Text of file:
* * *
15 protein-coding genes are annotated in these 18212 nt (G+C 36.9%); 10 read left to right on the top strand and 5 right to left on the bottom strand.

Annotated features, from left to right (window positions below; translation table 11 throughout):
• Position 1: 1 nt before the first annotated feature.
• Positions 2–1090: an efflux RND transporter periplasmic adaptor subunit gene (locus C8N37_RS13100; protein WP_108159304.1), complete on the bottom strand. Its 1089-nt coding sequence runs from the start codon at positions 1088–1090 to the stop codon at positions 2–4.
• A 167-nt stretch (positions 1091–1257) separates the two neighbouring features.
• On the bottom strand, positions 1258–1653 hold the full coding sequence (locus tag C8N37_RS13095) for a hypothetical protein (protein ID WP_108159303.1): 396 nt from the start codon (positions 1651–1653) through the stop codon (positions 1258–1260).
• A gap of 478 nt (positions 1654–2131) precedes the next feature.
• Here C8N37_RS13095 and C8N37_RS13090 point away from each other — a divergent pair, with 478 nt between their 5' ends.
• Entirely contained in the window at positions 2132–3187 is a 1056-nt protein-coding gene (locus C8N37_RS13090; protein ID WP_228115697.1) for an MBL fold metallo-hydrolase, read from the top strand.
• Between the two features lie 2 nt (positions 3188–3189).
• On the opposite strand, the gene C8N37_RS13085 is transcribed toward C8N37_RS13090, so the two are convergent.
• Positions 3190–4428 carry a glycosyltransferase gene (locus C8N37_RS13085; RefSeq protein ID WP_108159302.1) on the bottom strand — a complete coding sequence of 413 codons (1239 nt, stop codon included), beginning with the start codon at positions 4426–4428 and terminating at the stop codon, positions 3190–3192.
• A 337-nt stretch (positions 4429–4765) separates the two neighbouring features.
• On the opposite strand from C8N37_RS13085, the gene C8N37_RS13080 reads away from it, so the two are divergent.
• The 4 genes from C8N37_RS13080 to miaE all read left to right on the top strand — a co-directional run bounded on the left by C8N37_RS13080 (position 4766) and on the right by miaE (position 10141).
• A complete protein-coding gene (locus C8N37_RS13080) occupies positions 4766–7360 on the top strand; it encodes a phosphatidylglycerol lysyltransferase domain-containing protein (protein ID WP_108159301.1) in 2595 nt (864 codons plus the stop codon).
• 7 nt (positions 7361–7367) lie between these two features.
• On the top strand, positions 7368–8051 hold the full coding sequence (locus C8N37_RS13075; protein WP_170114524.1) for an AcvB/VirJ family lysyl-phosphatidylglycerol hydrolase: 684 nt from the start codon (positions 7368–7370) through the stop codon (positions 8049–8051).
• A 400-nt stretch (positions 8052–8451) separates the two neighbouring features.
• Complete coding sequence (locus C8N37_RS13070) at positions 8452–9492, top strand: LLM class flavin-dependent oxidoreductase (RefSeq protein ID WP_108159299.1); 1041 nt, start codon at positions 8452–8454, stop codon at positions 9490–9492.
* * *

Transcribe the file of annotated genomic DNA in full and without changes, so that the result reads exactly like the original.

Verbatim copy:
15 protein-coding genes are annotated in these 18212 nt (G+C 36.9%); 10 read left to right on the top strand and 5 right to left on the bottom strand.

Annotated features, from left to right (window positions below; translation table 11 throughout):
• Position 1: 1 nt before the first annotated feature.
• Positions 2–1090: an efflux RND transporter periplasmic adaptor subunit gene (locus C8N37_RS13100; protein WP_108159304.1), complete on the bottom strand. Its 1089-nt coding sequence runs from the start codon at positions 1088–1090 to the stop codon at positions 2–4.
• A 167-nt stretch (positions 1091–1257) separates the two neighbouring features.
• On the bottom strand, positions 1258–1653 hold the full coding sequence (locus tag C8N37_RS13095) for a hypothetical protein (protein ID WP_108159303.1): 396 nt from the start codon (positions 1651–1653) through the stop codon (positions 1258–1260).
• A gap of 478 nt (positions 1654–2131) precedes the next feature.
• Here C8N37_RS13095 and C8N37_RS13090 point away from each other — a divergent pair, with 478 nt between their 5' ends.
• Entirely contained in the window at positions 2132–3187 is a 1056-nt protein-coding gene (locus C8N37_RS13090; protein ID WP_228115697.1) for an MBL fold metallo-hydrolase, read from the top strand.
• Between the two features lie 2 nt (positions 3188–3189).
• On the opposite strand, the gene C8N37_RS13085 is transcribed toward C8N37_RS13090, so the two are convergent.
• Positions 3190–4428 carry a glycosyltransferase gene (locus C8N37_RS13085; RefSeq protein ID WP_108159302.1) on the bottom strand — a complete coding sequence of 413 codons (1239 nt, stop codon included), beginning with the start codon at positions 4426–4428 and terminating at the stop codon, positions 3190–3192.
• A 337-nt stretch (positions 4429–4765) separates the two neighbouring features.
• On the opposite strand from C8N37_RS13085, the gene C8N37_RS13080 reads away from it, so the two are divergent.
• The 4 genes from C8N37_RS13080 to miaE all read left to right on the top strand — a co-directional run bounded on the left by C8N37_RS13080 (position 4766) and on the right by miaE (position 10141).
• A complete protein-coding gene (locus C8N37_RS13080) occupies positions 4766–7360 on the top strand; it encodes a phosphatidylglycerol lysyltransferase domain-containing protein (protein ID WP_108159301.1) in 2595 nt (864 codons plus the stop codon).
• 7 nt (positions 7361–7367) lie between these two features.
• On the top strand, positions 7368–8051 hold the full coding sequence (locus C8N37_RS13075; protein WP_170114524.1) for an AcvB/VirJ family lysyl-phosphatidylglycerol hydrolase: 684 nt from the start codon (positions 7368–7370) through the stop codon (positions 8049–8051).
• A 400-nt stretch (positions 8052–8451) separates the two neighbouring features.
• Complete coding sequence (locus C8N37_RS13070) at positions 8452–9492, top strand: LLM class flavin-dependent oxidoreductase (RefSeq protein ID WP_108159299.1); 1041 nt, start codon at positions 8452–8454, stop codon at positions 9490–9492.